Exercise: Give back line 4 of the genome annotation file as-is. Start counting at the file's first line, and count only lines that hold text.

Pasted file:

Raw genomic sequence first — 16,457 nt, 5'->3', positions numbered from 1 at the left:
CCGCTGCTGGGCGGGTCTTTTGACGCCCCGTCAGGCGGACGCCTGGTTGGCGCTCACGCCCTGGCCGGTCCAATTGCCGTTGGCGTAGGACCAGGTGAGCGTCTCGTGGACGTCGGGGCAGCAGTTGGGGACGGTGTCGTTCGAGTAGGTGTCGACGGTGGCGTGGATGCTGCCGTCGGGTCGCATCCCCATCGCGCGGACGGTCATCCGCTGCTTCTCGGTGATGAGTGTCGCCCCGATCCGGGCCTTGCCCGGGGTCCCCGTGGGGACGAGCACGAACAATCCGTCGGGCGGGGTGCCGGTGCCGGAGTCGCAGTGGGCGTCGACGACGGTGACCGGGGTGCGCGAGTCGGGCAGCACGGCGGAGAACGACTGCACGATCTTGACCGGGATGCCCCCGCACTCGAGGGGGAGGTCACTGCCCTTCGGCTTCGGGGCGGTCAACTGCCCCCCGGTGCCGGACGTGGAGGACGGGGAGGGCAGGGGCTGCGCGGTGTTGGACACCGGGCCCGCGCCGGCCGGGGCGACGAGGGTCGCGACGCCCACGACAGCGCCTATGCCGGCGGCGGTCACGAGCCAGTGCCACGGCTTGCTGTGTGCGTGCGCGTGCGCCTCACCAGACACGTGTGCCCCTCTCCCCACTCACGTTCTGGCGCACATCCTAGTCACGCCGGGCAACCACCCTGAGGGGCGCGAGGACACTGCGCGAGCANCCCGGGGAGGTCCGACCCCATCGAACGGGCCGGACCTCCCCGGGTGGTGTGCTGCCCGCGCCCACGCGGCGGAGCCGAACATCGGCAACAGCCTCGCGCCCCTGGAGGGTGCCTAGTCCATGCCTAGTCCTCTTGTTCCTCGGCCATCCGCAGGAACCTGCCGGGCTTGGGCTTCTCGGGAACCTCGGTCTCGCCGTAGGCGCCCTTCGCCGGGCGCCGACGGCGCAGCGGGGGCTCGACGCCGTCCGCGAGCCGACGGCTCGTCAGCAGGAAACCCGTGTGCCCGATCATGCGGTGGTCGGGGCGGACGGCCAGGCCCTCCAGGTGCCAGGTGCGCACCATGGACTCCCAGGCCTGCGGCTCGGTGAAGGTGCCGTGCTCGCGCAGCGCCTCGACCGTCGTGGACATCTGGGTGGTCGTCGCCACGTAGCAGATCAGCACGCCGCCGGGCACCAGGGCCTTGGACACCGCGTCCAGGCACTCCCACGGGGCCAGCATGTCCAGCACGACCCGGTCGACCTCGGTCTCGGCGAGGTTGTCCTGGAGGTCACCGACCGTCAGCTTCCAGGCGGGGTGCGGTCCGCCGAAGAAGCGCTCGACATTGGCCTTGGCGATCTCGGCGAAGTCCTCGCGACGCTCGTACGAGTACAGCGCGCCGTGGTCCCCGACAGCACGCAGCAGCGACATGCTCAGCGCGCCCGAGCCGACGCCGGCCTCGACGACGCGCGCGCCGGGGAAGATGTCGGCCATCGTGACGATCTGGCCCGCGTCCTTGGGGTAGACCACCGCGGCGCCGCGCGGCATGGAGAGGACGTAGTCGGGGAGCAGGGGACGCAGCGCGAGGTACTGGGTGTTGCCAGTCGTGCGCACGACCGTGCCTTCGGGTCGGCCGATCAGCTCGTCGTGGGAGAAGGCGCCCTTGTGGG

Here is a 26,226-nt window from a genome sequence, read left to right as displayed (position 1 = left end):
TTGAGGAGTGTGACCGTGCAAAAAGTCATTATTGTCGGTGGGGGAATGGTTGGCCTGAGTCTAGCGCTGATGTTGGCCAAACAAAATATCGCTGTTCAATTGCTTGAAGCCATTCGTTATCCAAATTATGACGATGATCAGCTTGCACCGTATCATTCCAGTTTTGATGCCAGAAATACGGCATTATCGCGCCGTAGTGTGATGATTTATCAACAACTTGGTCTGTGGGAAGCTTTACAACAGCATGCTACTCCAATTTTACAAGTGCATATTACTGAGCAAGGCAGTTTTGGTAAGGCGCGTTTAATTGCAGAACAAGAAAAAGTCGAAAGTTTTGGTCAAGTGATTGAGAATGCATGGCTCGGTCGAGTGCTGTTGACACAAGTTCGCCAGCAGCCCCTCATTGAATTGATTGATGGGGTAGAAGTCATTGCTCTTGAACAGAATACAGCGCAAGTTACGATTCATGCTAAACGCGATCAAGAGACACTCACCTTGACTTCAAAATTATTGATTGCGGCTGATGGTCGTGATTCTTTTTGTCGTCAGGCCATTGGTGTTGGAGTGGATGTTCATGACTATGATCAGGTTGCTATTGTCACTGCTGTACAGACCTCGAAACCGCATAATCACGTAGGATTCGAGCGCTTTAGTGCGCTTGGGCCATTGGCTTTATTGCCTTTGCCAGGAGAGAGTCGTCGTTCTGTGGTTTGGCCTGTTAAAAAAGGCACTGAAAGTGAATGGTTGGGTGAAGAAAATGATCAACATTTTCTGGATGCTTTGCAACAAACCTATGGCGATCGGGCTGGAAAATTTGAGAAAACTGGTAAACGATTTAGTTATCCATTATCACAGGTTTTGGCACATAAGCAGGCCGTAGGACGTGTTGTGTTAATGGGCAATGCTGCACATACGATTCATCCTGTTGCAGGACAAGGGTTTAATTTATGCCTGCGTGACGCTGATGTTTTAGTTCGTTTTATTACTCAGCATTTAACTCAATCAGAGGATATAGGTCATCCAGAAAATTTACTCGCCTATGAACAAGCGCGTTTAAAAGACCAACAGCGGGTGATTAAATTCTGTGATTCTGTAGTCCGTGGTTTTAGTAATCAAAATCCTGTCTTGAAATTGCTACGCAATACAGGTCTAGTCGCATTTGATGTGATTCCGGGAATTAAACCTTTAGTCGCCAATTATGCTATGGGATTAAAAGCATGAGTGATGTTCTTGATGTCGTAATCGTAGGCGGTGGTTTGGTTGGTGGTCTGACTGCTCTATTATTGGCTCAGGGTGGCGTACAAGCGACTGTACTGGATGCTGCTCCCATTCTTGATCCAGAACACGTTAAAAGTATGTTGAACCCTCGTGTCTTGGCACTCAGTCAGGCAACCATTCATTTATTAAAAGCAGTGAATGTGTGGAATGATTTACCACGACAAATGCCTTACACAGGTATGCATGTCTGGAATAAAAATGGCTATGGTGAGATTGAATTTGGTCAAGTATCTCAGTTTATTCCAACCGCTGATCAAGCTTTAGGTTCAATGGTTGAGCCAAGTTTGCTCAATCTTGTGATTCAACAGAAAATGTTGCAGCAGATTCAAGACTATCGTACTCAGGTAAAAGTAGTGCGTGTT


TTGAGGAGTGTGACCGTGCAAAAAGTCATTATTGTCGGTGGGGGAATGGTTGGCCTGAGTCTAGCGCTGATGTTGGCCAAACAAAATATCGCTGTTCAATTGCTTGAAGCCATTCGTTATCCAAATTATGACGATGATCAGCTTGCACCGTATCATTCCAGTTTTGATGCCAGAAATACGGCATTATCGCGCCGTAGTGTGATGATTTATCAACAACTTGGTCTGTGGGAAGCTTTACAACAGCATGCTACTCCAATTTTACAAGTGCATATTACTGAGCAAGGCAGTTTTGGTAAGGCGCGTTTAATTGCAGAACAAGAAAAAGTCGAAAGTTTTGGTCAAGTGATTGAGAATGCATGGCTCGGTCGAGTGCTGTTGACACAAGTTCGCCAGCAGCCCCTCATTGAATTGATTGATGGGGTAGAAGTCATTGCTCTTGAACAGAATACAGCGCAAGTTACGATTCATGCTAAACGCGATCAAGAGACACTCACCTTGACTTCAAAATTATTGATTGCGGCTGATGGTCGTGATTCTTTTTGTCGTCAGGCCATTGGTGTTGGAGTGGATGTTCATGACTATGATCAGGTTGCTATTGTCACTGCTGTACAGACCTCGAAACCGCATAATCACGTAGGATTCGAGCGCTTTAGTGCGCTTGGGCCATTGGCTTTATTGCCTTTGCCAGGAGAGAGTCGTCGTTCTGTGGTTTGGCCTGTTAAAAAAGGCACTGAAAGTGAATGGTTGGGTGAAGAAAATGATCAACATTTTCTGGATGCTTTGCAACAAACCTATGGCGATCGGGCTGGAAAATTTGAGAAAACTGGTAAACGATTTAGTTATCCATTATCACAGGTTTTGGCACATAAGCAGGCCGTAGGACGTGTTGTGTTAATGGGCAATGCTGCACATACGATTCATCCTGTTGCAGGACAAGGGTTTAATTTATGCCTGCGTGACGCTGATGTTTTAGTTCGTTTTATTACTCAGCATTTAACTCAATCAGAGGATATAGGTCATCCAGAAAATTTACTCGCCTATGAACAAGCGCGTTTAAAAGACCAACAGCGGGTGATTAAATTCTGTGATTCTGTAGTCCGTGGTTTTAGTAATCAAAATCCTGTCTTGAAATTGCTACGCAATACAGGTCTAGTCGCATTTGATGTGATTCCGGGAATTAAACCTTTAGTCGCCAATTATGCTATGGGATTAAAAGCATGAGTGATGTTCTTGATGTCGTAATCGTAGGCGGTGGTTTGGTTGGTGGTCTGACTGCTCTATTATTGGCTCAGGGTGGCGTACAAGCGACTGTACTGGATGCTGCTCCCATTCTTGATCCAGAACACGTTAAAAGTATGTTGAACCCTCGTGTCTTGGCACTCAGTCAGGCAACCATTCATTTATTAAAAGCAGTGAATGTGTGGAATGATTTACCACGACAAATGCCTTACACAGGTATGCATGTCTGGAATAAAAATGGCTATGGTGAGATTGAATTTGGTCAAGTATCTCAGTTTATTCCAACCGCTGATCAAGCTTTAGGTTCAATGGTTGAGCCAAGTTTGCTCAATCTTGTGATTCAACAGAAAATGTTGCAGCAGATTCAAGACTATCGTACTCAGGTAAAAGTAGTGCGTGTT